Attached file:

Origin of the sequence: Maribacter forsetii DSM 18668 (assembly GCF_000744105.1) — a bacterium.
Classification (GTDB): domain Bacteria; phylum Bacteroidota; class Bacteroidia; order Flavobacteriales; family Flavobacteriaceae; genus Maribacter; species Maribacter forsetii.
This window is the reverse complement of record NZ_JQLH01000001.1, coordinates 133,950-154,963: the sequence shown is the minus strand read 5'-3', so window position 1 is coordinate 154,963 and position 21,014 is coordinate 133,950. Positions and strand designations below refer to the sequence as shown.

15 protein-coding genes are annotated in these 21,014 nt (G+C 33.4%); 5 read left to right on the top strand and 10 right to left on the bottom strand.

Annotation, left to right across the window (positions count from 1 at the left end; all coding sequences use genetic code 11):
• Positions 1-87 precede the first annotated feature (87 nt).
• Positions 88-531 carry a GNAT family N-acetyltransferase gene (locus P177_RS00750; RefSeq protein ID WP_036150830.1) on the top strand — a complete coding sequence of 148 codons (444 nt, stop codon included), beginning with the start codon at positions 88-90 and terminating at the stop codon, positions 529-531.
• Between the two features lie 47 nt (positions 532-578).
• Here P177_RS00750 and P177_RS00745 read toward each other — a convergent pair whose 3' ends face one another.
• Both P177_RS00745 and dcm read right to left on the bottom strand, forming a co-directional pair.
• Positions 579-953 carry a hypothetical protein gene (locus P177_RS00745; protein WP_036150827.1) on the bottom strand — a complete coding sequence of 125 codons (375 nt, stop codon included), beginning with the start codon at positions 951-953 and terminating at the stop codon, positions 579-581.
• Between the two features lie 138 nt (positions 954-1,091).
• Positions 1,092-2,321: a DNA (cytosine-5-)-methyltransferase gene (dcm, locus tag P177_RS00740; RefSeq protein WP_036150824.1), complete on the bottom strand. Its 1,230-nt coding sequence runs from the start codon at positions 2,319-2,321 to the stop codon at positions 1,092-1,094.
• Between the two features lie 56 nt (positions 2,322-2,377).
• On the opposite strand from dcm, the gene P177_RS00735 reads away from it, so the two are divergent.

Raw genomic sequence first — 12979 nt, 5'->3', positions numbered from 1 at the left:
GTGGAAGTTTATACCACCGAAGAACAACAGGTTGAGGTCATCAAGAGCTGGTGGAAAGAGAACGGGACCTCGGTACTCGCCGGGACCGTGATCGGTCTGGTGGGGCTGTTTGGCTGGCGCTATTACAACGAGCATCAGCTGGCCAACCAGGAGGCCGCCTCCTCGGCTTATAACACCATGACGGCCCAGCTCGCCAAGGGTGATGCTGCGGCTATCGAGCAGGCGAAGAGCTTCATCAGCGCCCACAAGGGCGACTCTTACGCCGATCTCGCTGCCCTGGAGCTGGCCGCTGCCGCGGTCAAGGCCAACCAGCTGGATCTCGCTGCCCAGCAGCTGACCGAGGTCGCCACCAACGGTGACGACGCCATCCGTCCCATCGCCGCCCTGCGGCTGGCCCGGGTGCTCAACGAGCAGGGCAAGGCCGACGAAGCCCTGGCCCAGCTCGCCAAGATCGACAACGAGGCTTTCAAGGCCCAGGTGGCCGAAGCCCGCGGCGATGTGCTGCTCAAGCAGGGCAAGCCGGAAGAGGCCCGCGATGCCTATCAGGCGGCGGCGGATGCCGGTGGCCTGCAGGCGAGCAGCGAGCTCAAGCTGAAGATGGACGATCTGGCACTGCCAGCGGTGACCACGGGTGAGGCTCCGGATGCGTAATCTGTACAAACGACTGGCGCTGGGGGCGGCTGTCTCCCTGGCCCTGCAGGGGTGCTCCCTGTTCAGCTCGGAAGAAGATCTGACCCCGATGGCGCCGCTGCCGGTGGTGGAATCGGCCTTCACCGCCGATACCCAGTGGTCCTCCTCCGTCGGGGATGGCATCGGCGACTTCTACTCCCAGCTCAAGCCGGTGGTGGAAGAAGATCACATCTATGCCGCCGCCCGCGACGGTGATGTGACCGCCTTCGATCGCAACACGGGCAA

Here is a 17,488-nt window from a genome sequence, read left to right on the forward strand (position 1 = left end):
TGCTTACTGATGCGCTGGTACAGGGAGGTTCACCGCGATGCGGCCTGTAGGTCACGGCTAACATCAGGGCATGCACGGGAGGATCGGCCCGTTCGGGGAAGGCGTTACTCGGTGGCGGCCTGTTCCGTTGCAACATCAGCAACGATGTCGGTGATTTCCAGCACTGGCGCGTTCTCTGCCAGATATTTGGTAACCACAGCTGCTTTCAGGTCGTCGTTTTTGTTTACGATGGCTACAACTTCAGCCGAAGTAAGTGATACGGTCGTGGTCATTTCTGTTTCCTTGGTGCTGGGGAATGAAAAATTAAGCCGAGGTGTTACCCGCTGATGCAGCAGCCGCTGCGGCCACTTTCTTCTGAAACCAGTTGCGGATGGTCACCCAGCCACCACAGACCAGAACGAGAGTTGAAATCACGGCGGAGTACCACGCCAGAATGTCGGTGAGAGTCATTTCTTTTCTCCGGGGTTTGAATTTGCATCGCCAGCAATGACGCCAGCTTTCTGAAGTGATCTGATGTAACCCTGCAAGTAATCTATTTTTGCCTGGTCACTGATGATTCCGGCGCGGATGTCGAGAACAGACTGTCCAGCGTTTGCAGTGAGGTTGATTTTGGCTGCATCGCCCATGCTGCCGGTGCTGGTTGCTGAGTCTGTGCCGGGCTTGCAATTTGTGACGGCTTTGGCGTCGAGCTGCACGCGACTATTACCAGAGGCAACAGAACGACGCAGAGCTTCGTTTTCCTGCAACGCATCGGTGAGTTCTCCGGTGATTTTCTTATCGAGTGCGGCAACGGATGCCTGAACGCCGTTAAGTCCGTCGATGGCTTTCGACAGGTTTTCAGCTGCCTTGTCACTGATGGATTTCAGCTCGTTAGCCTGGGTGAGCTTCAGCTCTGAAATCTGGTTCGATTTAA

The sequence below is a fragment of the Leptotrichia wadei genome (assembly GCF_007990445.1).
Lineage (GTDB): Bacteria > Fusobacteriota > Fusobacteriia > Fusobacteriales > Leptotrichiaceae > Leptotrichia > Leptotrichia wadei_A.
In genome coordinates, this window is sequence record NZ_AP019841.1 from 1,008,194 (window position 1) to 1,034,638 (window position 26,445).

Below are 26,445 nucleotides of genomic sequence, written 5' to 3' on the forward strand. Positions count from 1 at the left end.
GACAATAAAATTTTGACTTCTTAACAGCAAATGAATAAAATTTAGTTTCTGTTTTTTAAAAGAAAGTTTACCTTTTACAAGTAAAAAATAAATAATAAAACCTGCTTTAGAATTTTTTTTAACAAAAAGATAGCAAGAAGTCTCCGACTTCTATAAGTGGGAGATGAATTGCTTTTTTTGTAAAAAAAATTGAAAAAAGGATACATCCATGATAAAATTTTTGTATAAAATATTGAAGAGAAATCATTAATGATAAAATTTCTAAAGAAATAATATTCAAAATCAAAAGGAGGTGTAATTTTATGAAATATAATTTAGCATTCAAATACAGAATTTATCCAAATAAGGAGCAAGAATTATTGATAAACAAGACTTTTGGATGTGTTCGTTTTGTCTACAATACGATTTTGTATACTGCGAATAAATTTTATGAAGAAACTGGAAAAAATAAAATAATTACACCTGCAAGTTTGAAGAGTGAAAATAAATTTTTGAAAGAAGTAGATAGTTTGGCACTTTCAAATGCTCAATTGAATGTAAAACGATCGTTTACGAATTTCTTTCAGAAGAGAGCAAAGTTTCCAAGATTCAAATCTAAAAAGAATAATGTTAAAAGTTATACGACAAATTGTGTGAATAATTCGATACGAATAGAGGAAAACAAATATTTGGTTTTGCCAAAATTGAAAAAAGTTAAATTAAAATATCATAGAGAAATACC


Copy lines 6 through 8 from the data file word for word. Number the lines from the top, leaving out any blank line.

• Positions 1-87 precede the first annotated feature (87 nt).
• Positions 88-531 carry a GNAT family N-acetyltransferase gene (locus P177_RS00750; RefSeq protein ID WP_036150830.1) on the top strand — a complete coding sequence of 148 codons (444 nt, stop codon included), beginning with the start codon at positions 88-90 and terminating at the stop codon, positions 529-531.
• Between the two features lie 47 nt (positions 532-578).